And finally, a deep, deep appreciation of and longing for this world full of people who look like family and act so unpretentiously civilized, understated, and liberal (so unlike much of my actual family!) My sister describes much of the trip as being in a constant state of deja vu. No matter how you parse it, clearly, something was already ready and waiting for us in Sweden. So many of the experiences we’ve had here have sunk in so deeply and so fast, like old gears finally shifting into place; and I have no real way of knowing if I’ll ever be back. It’s a wound I cannot heal, and I’m somewhat afraid that the more I visit, the bigger that wound will get, which would really suck. I have many more experiences to relate, and they will likely come out over the course of the next few months. But as for now–

Sweden, you are like a best friend I didn’t even know I had. And I wish I had less trite of words to speak it with, but I don’t. I see the wave of pain and grief hanging out off of the shore, waiting to hit, and I don’t want to go home. I’ve been in the US for about six hours now, at JFK, still on my way home, and it’s been a huge letdown–the food, the people, the service, the attitude. (Even the weather’s not much better :p But I never did like New York that much, anyway. I’ll be happier once I finally land and can start attacking this jet lag. And have my own car again!)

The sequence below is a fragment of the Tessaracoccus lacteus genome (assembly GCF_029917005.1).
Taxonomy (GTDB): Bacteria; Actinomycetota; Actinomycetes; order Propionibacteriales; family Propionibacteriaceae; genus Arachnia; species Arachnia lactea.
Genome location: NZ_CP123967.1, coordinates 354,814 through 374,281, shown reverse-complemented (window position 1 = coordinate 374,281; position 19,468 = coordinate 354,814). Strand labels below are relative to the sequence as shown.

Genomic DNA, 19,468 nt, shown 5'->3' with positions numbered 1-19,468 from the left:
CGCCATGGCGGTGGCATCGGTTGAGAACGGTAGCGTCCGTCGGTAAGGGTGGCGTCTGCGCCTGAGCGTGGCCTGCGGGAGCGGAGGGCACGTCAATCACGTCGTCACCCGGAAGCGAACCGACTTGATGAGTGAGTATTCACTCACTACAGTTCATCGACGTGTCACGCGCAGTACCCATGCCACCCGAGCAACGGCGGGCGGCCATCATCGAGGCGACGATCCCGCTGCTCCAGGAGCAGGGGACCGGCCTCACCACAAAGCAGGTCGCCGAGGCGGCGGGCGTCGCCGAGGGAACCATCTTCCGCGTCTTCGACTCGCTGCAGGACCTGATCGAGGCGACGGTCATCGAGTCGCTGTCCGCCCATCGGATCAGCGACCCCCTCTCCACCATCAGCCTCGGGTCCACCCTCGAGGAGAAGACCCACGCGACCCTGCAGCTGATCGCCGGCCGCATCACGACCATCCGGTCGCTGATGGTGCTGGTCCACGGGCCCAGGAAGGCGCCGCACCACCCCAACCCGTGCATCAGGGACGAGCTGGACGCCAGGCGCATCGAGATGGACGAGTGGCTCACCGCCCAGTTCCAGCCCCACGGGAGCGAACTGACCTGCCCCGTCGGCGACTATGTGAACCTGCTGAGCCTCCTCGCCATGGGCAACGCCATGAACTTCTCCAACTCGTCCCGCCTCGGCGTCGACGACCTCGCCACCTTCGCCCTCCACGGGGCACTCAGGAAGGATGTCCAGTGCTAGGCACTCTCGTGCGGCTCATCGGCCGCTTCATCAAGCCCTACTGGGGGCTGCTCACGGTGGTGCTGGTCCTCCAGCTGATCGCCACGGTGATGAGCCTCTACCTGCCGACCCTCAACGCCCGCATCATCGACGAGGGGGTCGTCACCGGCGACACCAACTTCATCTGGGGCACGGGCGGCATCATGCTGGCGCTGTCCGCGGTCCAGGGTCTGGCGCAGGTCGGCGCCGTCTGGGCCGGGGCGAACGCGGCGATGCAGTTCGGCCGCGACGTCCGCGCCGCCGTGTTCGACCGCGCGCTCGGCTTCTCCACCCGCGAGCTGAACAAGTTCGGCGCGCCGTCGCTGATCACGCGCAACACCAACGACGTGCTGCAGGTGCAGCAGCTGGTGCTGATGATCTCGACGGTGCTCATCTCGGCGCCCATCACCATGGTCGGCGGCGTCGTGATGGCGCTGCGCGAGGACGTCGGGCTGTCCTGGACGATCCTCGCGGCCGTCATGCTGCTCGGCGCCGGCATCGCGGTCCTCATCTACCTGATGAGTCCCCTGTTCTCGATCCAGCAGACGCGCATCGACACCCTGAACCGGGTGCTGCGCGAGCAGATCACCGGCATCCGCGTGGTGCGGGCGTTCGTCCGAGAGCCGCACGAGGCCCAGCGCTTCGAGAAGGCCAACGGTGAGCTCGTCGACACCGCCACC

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The Trip, Up to Now

(Well, now I can say I’ve actually been to the place my header image shows. It’s the old Catholic Church on top of the old pagan temple at Gamla (“Old”) Uppsala, north of Stockholm. The red building is, I believe, a reconstruction of how the pagan temple might have looked. It’s built in the wooden stave church style, at any rate. It’s a neat, really old church full of awesomely old artwork, but I think the even older pagan “King’s Mounds” and other burial mounds beside it, which date to the 5th c. CE, are much cooler. YMMV.)

We’re on the back end of the trip now.  We’ve visited Stockholm, Uppsala (both old and new), and Nora; currently, we’re back in Uppsala, and we will be heading back to Stockholm tomorrow. It seemed like a good time to finally catch up on my blogging and start with a bit of processing. Here are some of my experiences, in no particular order.